Was the NSA Hacked By Enemies Abroad, or Was It an Inside Job?
Not long ago, a group referring to itself as the Shadow Brokers distributed hacking tools utilized by the United States National Security Agency (NSA), on various publically-accessible websites. While the motives of the Shadow Brokers are a story for another time, an investigation seems to have locked in on a particular theory of how the Shadow Brokers came into possession of the tools in the first place.
Hypotheses were initially varied as to how the tools were taken from the NSA at all. Some surmised that the leak must have been the work of another agency insider following the lead of the controversial Edward Snowden. Some suspected that Russia, deemed responsible by D.C. lawmakers, had hacked into the NSA headquarters located in Fort Meade.
However, the FBI has begun to focus their efforts on an entirely different source, one that--while certainly less openly malicious than a foreign attack or insider leak--still shows the dangers that human error can present to cyber security.
Based on information provided by the NSA, investigators are looking into reports that an individual associated with the agency, either as an employee or a contractor, had left the tools on a remote computer during an operation approximately three years ago. These tools would allow their users to exploit systems from Fortinet Inc. and Cisco Systems.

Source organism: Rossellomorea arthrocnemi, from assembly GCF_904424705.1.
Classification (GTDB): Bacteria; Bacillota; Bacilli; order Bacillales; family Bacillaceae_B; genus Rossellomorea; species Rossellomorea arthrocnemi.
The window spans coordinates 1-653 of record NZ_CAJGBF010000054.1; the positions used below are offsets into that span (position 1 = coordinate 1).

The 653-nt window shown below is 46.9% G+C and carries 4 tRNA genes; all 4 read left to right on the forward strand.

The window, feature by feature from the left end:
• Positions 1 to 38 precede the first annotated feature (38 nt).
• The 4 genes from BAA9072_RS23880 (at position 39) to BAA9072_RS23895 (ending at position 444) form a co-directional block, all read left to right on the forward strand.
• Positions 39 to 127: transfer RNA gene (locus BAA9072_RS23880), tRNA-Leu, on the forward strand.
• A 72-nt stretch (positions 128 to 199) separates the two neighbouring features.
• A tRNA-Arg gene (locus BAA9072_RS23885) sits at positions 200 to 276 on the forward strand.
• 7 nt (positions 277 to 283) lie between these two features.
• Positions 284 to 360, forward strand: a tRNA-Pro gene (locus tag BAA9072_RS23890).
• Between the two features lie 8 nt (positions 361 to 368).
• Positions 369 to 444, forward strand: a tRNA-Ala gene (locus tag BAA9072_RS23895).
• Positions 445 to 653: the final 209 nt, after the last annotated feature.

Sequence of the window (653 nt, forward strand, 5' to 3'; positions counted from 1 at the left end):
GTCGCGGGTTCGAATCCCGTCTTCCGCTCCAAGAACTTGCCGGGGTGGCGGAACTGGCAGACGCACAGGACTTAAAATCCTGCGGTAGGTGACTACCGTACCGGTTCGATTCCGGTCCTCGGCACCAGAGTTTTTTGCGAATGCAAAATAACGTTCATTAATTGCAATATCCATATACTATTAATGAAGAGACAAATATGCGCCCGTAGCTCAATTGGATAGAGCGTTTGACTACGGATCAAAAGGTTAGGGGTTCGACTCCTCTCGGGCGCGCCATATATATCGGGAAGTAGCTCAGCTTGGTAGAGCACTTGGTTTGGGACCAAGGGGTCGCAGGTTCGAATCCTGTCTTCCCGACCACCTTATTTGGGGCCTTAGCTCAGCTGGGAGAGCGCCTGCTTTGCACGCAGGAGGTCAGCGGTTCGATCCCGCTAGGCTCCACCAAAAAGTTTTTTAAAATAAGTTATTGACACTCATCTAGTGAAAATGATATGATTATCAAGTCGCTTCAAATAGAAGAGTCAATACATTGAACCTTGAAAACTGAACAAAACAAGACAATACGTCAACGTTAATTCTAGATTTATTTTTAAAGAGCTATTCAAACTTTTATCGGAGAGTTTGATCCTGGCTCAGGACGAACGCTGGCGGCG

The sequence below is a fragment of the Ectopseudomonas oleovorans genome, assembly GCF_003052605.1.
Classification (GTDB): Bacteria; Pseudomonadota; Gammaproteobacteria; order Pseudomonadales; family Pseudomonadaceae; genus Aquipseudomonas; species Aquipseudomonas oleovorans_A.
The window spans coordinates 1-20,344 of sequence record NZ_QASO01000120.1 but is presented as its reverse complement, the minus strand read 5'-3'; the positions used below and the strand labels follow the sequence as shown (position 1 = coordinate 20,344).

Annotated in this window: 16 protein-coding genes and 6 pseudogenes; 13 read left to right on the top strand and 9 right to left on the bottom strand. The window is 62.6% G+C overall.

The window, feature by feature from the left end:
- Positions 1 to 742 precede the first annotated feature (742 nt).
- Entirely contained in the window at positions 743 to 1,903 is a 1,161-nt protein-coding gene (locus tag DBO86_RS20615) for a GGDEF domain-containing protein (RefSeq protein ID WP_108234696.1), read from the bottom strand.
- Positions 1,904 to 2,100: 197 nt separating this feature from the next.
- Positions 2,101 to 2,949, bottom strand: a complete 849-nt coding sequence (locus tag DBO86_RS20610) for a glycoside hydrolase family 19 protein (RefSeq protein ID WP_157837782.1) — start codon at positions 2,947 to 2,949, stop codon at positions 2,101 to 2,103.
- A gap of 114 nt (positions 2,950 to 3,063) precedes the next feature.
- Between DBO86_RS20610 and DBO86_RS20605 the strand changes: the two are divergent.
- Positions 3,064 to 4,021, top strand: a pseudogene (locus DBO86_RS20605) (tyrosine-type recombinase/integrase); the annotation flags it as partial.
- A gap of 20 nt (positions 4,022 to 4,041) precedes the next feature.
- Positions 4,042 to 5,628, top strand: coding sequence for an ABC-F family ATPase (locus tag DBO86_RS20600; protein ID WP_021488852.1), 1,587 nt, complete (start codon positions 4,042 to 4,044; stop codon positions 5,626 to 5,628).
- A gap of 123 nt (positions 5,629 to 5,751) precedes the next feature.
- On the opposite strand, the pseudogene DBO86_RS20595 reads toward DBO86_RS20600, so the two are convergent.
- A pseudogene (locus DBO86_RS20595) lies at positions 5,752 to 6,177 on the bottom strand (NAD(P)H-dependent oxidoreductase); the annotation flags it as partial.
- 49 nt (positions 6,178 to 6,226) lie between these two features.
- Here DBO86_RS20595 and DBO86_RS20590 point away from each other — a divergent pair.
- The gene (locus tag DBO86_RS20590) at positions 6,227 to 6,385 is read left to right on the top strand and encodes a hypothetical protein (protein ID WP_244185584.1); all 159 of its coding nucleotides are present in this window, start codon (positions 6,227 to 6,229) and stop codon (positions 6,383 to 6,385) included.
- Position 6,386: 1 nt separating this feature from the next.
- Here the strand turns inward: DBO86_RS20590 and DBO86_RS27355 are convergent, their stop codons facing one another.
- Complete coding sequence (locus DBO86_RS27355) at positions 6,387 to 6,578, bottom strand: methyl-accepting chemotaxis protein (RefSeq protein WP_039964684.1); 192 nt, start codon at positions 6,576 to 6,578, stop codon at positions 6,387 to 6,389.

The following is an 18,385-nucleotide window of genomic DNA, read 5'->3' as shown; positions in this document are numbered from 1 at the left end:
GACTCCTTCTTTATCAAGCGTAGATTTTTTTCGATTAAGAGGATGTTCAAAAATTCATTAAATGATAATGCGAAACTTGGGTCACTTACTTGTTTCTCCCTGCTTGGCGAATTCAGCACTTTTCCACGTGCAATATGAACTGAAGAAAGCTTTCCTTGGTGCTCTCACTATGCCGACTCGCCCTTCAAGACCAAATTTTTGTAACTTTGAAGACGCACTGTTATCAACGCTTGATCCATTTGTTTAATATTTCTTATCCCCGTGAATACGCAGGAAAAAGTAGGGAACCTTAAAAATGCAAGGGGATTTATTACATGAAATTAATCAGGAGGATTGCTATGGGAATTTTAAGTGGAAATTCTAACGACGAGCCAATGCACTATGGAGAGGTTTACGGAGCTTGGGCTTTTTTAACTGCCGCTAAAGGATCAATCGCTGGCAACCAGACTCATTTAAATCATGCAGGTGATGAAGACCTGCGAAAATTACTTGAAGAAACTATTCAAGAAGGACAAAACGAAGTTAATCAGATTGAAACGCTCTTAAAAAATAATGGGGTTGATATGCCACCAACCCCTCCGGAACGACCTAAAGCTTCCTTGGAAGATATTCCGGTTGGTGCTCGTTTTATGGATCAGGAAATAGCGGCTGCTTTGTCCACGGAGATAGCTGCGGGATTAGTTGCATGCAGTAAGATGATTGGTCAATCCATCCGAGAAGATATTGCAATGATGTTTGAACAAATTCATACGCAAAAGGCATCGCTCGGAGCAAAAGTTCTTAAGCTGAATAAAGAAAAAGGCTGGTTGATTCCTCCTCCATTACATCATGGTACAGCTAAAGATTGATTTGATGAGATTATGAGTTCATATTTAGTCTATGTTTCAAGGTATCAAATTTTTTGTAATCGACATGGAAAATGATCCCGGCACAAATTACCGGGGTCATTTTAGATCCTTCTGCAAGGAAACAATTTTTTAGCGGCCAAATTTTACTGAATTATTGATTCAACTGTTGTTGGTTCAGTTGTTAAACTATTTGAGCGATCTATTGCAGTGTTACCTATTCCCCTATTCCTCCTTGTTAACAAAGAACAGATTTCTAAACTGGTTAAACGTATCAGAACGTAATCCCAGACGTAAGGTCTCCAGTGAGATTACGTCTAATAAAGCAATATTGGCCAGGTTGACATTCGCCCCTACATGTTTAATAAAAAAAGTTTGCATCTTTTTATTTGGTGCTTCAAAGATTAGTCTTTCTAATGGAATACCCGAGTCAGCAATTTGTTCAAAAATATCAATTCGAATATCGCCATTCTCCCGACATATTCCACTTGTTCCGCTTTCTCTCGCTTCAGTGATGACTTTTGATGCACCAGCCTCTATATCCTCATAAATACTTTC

Patches have since been released to help protect these systems from the now-public tools. Investigators, however, are not ruling out the possibility that the tools were left exposed on purpose, or that others within the NSA made similar mistakes that ultimately resulted in the Shadow Brokers obtaining them.
To their credit (assuming that it was an honest mistake), the unnamed individual reported their mistake shortly afterwards, according to the NSA--which, it must be mentioned, did not inform the companies of the risk to their systems. Rather, having sought out foreign use of the tools with no results, the NSA saw no need to inform the software manufacturers.
Regardless of blame for the release of these tools into the public domain, the unnamed former NSA representative who left the tools on the remote computer proves that critical data should never leave the safety measures to be found on-premises and taken into the world without considerable measures put in place to ensure its security.